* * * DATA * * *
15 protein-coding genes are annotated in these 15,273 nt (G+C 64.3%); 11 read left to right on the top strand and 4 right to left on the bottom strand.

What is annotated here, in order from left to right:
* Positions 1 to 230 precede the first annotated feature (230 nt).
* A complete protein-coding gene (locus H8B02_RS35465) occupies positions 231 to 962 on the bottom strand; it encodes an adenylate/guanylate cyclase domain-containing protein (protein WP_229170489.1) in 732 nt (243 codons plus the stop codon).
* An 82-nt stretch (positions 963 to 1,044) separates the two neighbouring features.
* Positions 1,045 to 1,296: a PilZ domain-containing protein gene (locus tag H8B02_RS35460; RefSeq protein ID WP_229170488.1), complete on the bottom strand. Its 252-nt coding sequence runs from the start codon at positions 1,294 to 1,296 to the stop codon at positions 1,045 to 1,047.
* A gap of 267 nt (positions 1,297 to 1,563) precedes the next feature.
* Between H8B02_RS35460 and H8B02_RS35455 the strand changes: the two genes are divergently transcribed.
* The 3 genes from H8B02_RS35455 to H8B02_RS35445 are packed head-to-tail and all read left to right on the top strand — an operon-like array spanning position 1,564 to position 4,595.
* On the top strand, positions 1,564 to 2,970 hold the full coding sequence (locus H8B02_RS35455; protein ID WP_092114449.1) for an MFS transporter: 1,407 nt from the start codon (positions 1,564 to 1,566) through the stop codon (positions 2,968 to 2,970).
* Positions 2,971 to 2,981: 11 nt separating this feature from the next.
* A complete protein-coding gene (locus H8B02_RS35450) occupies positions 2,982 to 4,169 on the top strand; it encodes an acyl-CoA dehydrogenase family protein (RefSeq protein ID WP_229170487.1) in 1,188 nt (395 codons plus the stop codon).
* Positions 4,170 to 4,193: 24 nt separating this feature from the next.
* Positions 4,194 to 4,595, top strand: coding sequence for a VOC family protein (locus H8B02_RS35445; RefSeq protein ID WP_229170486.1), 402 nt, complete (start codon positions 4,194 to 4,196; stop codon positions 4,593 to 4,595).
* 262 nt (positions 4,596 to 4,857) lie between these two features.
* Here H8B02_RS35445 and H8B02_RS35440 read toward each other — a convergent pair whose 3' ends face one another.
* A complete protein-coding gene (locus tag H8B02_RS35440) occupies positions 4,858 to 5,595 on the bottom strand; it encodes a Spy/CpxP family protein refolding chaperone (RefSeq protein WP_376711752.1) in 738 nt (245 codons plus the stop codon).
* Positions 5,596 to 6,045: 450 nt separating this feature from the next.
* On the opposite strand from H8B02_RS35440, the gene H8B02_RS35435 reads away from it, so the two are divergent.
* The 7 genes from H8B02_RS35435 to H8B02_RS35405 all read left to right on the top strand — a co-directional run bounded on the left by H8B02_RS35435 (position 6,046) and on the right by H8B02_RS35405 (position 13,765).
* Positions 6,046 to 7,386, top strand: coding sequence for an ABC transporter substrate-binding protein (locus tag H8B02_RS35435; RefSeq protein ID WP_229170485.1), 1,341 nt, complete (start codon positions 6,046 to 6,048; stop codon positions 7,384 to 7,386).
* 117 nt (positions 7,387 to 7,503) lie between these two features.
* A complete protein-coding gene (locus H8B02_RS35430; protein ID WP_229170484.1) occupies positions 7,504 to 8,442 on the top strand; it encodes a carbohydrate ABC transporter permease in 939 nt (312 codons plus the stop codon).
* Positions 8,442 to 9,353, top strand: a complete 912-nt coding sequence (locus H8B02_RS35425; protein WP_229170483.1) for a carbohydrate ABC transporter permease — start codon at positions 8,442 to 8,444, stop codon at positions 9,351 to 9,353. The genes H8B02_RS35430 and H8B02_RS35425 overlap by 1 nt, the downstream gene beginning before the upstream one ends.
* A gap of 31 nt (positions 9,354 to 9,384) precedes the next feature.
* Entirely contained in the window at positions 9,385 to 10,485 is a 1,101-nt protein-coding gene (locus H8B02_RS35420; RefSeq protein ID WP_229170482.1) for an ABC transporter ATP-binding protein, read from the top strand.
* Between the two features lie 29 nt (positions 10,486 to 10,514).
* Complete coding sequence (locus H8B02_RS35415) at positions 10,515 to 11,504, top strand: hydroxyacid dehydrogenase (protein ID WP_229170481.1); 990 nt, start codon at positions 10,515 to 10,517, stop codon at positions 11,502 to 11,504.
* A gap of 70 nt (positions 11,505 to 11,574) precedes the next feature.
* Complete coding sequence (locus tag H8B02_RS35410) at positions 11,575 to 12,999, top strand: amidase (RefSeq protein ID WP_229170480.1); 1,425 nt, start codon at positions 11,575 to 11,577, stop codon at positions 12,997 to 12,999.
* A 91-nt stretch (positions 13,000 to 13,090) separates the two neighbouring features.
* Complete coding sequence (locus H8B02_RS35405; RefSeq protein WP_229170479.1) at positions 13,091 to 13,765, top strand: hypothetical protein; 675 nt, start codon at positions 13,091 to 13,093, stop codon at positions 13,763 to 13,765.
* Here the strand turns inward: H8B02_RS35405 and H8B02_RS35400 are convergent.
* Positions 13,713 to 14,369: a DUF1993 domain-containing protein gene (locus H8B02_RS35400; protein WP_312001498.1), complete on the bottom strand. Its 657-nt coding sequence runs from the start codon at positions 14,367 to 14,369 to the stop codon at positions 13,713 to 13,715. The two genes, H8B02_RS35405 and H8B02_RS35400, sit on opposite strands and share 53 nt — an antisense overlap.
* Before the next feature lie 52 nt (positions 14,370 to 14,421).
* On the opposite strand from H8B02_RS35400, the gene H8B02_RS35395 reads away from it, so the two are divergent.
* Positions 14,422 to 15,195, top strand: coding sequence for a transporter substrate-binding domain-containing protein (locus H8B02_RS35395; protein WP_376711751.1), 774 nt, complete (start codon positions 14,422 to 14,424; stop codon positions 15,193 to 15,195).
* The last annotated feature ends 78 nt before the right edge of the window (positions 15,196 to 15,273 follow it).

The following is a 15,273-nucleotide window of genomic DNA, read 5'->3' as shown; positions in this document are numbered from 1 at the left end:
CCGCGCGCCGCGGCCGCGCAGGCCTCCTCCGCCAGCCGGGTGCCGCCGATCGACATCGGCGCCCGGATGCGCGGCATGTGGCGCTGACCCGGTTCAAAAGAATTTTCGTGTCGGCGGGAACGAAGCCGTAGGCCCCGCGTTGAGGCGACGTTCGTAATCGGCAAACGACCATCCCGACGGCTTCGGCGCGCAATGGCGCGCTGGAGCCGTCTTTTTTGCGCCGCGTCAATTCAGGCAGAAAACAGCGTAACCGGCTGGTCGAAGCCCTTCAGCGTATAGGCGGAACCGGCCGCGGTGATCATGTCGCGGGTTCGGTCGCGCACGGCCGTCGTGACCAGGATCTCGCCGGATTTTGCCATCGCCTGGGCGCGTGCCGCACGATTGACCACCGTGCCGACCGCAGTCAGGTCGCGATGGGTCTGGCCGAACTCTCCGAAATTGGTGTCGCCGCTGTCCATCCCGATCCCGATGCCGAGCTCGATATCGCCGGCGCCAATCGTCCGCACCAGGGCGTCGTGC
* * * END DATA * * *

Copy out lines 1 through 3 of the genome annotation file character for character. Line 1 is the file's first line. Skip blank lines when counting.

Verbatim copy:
15 protein-coding genes are annotated in these 15,273 nt (G+C 64.3%); 11 read left to right on the top strand and 4 right to left on the bottom strand.

What is annotated here, in order from left to right:
* Positions 1 to 230 precede the first annotated feature (230 nt).